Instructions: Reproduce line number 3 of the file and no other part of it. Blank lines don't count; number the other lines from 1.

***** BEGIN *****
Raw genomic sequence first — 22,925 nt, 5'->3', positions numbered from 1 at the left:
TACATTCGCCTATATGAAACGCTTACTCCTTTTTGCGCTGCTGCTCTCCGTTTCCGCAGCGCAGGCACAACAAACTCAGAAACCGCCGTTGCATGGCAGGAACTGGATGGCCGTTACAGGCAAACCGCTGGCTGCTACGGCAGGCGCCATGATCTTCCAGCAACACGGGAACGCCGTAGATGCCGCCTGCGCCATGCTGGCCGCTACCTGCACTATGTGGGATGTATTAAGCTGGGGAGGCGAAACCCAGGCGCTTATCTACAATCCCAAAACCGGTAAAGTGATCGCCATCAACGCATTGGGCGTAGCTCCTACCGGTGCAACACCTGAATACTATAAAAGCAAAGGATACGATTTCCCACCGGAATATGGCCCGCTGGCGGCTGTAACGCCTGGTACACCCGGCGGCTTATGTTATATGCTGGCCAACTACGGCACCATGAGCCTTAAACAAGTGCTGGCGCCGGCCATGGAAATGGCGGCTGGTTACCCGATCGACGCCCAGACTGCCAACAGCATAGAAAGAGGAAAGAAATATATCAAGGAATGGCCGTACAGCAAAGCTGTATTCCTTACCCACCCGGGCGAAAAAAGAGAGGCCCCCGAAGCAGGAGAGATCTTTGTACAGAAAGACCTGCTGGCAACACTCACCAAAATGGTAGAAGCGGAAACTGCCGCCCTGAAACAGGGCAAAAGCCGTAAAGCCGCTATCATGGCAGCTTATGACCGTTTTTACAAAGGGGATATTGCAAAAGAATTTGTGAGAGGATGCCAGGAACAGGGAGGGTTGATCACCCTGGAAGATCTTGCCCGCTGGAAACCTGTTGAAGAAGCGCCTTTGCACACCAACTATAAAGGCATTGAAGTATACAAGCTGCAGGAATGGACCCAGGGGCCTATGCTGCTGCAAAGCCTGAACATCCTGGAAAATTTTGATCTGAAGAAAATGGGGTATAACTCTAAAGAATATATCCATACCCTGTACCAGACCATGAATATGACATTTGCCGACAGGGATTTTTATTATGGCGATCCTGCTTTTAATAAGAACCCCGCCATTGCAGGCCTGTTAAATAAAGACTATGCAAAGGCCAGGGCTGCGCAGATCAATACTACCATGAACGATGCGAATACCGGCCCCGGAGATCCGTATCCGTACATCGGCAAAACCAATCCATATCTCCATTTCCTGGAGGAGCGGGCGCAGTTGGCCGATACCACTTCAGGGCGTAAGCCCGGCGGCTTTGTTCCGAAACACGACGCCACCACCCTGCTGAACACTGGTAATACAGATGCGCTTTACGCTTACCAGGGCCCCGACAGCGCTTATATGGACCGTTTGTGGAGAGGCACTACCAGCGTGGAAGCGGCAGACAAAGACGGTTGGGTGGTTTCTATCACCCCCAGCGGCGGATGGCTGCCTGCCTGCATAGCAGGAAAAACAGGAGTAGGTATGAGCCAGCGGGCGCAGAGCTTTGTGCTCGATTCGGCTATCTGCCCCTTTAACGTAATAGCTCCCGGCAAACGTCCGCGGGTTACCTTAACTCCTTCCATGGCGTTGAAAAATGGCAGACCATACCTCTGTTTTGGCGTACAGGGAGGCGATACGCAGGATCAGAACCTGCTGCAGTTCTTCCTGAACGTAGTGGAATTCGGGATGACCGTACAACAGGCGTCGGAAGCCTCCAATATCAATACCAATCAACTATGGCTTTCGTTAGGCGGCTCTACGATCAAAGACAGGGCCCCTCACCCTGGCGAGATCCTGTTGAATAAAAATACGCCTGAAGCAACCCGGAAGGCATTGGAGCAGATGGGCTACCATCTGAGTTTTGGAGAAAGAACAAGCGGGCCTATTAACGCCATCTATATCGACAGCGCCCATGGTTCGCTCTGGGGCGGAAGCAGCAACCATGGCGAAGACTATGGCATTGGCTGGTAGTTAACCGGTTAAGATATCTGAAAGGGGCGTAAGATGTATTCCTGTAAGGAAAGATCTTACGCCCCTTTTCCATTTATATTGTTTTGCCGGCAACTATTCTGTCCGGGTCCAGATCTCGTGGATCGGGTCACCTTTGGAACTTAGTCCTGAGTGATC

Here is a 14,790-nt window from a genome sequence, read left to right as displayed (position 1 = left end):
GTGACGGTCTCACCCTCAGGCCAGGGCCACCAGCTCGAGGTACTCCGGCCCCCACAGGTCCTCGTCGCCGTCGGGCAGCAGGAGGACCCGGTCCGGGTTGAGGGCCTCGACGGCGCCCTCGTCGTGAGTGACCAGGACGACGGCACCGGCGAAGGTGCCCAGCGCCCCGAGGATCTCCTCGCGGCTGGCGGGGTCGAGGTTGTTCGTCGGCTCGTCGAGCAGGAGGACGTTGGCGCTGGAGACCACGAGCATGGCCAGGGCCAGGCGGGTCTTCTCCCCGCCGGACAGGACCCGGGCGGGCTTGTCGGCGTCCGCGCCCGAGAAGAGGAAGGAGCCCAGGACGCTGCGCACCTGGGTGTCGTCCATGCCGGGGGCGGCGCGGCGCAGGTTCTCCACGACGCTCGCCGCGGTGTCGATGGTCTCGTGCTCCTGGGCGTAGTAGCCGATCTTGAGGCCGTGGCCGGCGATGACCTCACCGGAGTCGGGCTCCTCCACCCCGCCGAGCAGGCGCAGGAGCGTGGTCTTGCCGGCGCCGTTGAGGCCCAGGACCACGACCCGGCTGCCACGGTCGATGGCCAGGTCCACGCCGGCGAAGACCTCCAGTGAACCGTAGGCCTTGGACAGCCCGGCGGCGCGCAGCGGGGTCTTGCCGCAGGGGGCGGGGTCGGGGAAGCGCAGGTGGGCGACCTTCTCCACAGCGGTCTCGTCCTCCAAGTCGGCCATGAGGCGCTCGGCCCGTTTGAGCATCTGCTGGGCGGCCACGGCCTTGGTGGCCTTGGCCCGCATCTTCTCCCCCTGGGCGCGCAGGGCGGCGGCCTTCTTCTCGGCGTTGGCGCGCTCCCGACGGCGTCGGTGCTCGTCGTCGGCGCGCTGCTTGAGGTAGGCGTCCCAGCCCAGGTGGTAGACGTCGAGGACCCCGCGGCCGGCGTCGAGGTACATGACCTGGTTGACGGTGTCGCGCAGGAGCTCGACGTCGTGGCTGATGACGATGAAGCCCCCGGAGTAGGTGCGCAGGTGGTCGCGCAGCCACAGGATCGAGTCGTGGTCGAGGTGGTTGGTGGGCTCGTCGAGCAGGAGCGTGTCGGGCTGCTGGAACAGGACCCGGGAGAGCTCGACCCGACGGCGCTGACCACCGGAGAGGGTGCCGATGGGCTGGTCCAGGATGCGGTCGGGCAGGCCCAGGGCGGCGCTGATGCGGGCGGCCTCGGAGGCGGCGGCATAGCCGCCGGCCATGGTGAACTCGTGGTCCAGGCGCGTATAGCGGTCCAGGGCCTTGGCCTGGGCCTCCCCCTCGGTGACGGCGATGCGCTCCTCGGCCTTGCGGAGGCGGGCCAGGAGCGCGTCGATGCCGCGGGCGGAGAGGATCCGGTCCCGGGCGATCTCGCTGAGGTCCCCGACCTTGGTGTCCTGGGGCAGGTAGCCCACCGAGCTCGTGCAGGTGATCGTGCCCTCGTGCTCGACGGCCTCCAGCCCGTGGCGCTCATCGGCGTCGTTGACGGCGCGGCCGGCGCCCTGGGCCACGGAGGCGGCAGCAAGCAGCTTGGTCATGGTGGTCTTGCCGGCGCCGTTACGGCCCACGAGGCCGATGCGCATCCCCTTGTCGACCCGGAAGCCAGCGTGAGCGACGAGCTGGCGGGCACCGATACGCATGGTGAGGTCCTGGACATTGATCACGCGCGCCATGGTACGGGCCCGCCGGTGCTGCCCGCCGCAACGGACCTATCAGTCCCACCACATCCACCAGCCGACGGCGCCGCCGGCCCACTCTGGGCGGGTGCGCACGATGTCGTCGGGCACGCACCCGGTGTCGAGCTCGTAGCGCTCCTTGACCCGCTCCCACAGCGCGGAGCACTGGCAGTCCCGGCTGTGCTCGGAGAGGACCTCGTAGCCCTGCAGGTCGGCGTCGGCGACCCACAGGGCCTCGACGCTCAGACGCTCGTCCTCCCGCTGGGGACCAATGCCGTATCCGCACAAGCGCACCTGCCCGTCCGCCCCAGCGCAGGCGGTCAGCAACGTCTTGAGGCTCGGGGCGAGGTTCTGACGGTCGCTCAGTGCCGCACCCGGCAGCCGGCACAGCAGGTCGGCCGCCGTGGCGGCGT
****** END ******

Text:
Here is a 14,790-nt window from a genome sequence, read left to right as displayed (position 1 = left end):